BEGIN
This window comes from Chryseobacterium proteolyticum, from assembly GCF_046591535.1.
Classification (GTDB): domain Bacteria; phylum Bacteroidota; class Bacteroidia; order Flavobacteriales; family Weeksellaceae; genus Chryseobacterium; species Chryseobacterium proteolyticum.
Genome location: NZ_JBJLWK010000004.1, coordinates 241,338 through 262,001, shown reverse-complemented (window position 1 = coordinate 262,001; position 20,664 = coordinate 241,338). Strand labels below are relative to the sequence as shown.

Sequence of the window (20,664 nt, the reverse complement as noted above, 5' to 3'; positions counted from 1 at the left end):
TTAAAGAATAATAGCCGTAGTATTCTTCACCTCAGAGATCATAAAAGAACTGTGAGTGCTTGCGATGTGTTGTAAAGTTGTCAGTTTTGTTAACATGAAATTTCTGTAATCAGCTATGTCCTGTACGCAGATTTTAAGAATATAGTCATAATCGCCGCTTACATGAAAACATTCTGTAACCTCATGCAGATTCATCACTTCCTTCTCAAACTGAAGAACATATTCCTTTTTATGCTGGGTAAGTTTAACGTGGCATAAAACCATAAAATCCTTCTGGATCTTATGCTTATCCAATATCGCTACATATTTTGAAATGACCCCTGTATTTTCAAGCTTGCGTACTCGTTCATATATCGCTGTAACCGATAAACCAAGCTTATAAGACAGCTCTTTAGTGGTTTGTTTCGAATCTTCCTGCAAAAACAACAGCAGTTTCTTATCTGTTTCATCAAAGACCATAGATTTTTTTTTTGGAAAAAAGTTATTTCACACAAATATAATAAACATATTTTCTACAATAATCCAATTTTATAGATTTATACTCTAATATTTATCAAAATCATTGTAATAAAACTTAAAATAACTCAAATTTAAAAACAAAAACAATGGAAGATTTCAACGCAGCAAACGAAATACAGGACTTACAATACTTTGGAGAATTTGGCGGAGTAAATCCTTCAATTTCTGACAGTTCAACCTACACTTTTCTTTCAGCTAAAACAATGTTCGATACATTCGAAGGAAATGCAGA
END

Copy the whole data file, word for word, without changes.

This window comes from Chryseobacterium proteolyticum, from assembly GCF_046591535.1.
Classification (GTDB): domain Bacteria; phylum Bacteroidota; class Bacteroidia; order Flavobacteriales; family Weeksellaceae; genus Chryseobacterium; species Chryseobacterium proteolyticum.
Genome location: NZ_JBJLWK010000004.1, coordinates 241,338 through 262,001, shown reverse-complemented (window position 1 = coordinate 262,001; position 20,664 = coordinate 241,338). Strand labels below are relative to the sequence as shown.

Sequence of the window (20,664 nt, the reverse complement as noted above, 5' to 3'; positions counted from 1 at the left end):
TTAAAGAATAATAGCCGTAGTATTCTTCACCTCAGAGATCATAAAAGAACTGTGAGTGCTTGCGATGTGTTGTAAAGTTGTCAGTTTTGTTAACATGAAATTTCTGTAATCAGCTATGTCCTGTACGCAGATTTTAAGAATATAGTCATAATCGCCGCTTACATGAAAACATTCTGTAACCTCATGCAGATTCATCACTTCCTTCTCAAACTGAAGAACATATTCCTTTTTATGCTGGGTAAGTTTAACGTGGCATAAAACCATAAAATCCTTCTGGATCTTATGCTTATCCAATATCGCTACATATTTTGAAATGACCCCTGTATTTTCAAGCTTGCGTACTCGTTCATATATCGCTGTAACCGATAAACCAAGCTTATAAGACAGCTCTTTAGTGGTTTGTTTCGAATCTTCCTGCAAAAACAACAGCAGTTTCTTATCTGTTTCATCAAAGACCATAGATTTTTTTTTTGGAAAAAAGTTATTTCACACAAATATAATAAACATATTTTCTACAATAATCCAATTTTATAGATTTATACTCTAATATTTATCAAAATCATTGTAATAAAACTTAAAATAACTCAAATTTAAAAACAAAAACAATGGAAGATTTCAACGCAGCAAACGAAATACAGGACTTACAATACTTTGGAGAATTTGGCGGAGTAAATCCTTCAATTTCTGACAGTTCAACCTACACTTTTCTTTCAGCTAAAACAATGTTCGATACATTCGAAGGAAATGCAGA